Last edited by Asheren; 10-05-2018, 10:05 AM.

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                • Originally posted by TheKiwi View Post

                  Large scale military threats can make allies of nations with centuries of hatred behind them. One need only look at the Entente Cordiale between the UK and France pre WW1. Economics has never done that.

                  EU integration is at best a by-product of that stability, not the cause.
                  just like England and Scotland only the threat to Scotland came from England, the act of union was a sham, the real reason Scotland went into union with England because it was at the barrel of a gun, the legend is that England saved Scotland from bankruptcy after the failure over the Darien scheme the Scottish government had no part in it it was entirely a private venture the only people to lose out in the venture were bankers, landowners and the clergy.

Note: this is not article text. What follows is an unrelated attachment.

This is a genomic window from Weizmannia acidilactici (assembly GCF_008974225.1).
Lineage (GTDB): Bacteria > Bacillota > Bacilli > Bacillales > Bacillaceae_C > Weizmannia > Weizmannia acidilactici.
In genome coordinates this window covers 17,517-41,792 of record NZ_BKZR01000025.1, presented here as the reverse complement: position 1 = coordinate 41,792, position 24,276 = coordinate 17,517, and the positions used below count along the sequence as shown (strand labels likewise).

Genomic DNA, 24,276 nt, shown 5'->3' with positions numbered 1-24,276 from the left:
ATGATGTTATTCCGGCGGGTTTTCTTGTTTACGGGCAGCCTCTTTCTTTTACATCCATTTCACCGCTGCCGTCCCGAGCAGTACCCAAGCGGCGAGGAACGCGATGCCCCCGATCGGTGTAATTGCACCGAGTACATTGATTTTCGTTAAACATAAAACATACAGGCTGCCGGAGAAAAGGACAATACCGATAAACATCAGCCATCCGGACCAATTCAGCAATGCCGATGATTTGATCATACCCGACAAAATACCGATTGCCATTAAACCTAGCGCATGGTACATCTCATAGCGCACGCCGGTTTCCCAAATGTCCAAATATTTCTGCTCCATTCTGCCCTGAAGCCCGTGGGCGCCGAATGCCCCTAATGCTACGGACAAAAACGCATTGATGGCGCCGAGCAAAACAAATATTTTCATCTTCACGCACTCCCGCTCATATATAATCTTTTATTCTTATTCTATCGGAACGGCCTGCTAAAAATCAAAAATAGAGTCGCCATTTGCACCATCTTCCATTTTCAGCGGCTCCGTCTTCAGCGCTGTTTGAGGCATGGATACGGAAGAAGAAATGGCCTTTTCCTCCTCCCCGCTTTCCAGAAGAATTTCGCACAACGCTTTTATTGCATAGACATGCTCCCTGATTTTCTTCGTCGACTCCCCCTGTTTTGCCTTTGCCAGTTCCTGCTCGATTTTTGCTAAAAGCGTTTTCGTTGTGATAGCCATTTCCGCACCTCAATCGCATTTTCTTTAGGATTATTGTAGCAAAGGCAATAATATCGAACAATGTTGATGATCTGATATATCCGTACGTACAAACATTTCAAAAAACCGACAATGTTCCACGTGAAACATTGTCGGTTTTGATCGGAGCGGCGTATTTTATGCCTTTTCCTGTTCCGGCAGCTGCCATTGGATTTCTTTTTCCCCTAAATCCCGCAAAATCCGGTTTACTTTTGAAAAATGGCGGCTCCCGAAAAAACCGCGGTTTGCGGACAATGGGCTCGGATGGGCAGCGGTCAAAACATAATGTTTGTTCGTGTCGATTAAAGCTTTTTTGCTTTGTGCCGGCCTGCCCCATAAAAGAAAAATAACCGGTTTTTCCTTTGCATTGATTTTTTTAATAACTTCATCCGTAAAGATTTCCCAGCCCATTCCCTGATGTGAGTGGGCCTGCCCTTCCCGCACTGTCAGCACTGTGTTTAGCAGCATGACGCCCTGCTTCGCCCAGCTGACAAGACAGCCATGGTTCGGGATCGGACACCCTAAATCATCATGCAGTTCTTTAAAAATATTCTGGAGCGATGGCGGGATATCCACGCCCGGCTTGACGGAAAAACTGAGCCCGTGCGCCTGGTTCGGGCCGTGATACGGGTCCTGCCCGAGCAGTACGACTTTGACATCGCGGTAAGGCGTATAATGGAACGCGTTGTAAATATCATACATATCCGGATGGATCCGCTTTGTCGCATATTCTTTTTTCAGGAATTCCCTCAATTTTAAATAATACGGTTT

The truth is England had blockaded all our ports so that we could not trade with other countries and they couldn't trade with us and they had amassed a massive army at our border .... this is what bankrupted Scotland hence the anger and riots throughout Scotland after the act of union was signed.
                  Why was England so desperate to control Scotland ... for centuries they seeked dominion over Scotland and by the turn of the 18th century England had seeked to carve out a larger empire than it's enemies France and Spain and Scotland was a hindrance to that because it feared invasion by France via Scotland

                  Scotland under Alexander the 3rd was one of the richest countries in Europe thanks to trading ports like Berwick .... Edward Longshanks had coveted both Berwick and Scotland because of it's wealth ... England was in massive debt due to the castles edward had built in Wales ... thus Scotland's wars of Independence made Scotland poor